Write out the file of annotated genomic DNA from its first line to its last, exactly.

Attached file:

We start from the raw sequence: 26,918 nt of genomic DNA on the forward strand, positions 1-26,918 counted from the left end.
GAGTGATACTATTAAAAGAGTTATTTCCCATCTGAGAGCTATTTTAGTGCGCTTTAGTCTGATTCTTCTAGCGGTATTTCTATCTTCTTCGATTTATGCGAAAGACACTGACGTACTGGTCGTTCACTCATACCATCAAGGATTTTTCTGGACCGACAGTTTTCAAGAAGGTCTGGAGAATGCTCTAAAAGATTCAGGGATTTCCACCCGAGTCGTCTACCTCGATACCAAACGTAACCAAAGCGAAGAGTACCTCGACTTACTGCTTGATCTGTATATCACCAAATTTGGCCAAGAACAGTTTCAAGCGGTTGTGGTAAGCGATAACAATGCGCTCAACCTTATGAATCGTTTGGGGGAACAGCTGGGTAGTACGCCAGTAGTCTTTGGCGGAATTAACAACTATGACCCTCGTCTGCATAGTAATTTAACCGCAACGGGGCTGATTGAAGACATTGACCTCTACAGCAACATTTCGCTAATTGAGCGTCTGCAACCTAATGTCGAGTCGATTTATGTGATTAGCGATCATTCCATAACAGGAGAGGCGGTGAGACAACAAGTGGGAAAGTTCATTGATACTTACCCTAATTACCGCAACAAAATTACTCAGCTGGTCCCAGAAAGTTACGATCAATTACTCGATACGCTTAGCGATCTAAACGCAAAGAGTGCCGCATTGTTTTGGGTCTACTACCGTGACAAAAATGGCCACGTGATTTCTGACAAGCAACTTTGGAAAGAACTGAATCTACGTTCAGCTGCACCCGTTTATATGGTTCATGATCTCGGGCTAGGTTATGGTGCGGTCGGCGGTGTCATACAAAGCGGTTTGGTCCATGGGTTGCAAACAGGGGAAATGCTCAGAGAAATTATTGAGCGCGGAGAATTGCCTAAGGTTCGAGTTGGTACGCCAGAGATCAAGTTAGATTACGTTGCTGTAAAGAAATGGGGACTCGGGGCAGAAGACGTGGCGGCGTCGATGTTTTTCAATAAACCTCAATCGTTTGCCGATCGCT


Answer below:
We start from the raw sequence: 26,918 nt of genomic DNA on the forward strand, positions 1-26,918 counted from the left end.
GAGTGATACTATTAAAAGAGTTATTTCCCATCTGAGAGCTATTTTAGTGCGCTTTAGTCTGATTCTTCTAGCGGTATTTCTATCTTCTTCGATTTATGCGAAAGACACTGACGTACTGGTCGTTCACTCATACCATCAAGGATTTTTCTGGACCGACAGTTTTCAAGAAGGTCTGGAGAATGCTCTAAAAGATTCAGGGATTTCCACCCGAGTCGTCTACCTCGATACCAAACGTAACCAAAGCGAAGAGTACCTCGACTTACTGCTTGATCTGTATATCACCAAATTTGGCCAAGAACAGTTTCAAGCGGTTGTGGTAAGCGATAACAATGCGCTCAACCTTATGAATCGTTTGGGGGAACAGCTGGGTAGTACGCCAGTAGTCTTTGGCGGAATTAACAACTATGACCCTCGTCTGCATAGTAATTTAACCGCAACGGGGCTGATTGAAGACATTGACCTCTACAGCAACATTTCGCTAATTGAGCGTCTGCAACCTAATGTCGAGTCGATTTATGTGATTAGCGATCATTCCATAACAGGAGAGGCGGTGAGACAACAAGTGGGAAAGTTCATTGATACTTACCCTAATTACCGCAACAAAATTACTCAGCTGGTCCCAGAAAGTTACGATCAATTACTCGATACGCTTAGCGATCTAAACGCAAAGAGTGCCGCATTGTTTTGGGTCTACTACCGTGACAAAAATGGCCACGTGATTTCTGACAAGCAACTTTGGAAAGAACTGAATCTACGTTCAGCTGCACCCGTTTATATGGTTCATGATCTCGGGCTAGGTTATGGTGCGGTCGGCGGTGTCATACAAAGCGGTTTGGTCCATGGGTTGCAAACAGGGGAAATGCTCAGAGAAATTATTGAGCGCGGAGAATTGCCTAAGGTTCGAGTTGGTACGCCAGAGATCAAGTTAGATTACGTTGCTGTAAAGAAATGGGGACTCGGGGCAGAAGACGTGGCGGCGTCGATGTTTTTCAATAAACCTCAATCGTTTGCCGATCGCT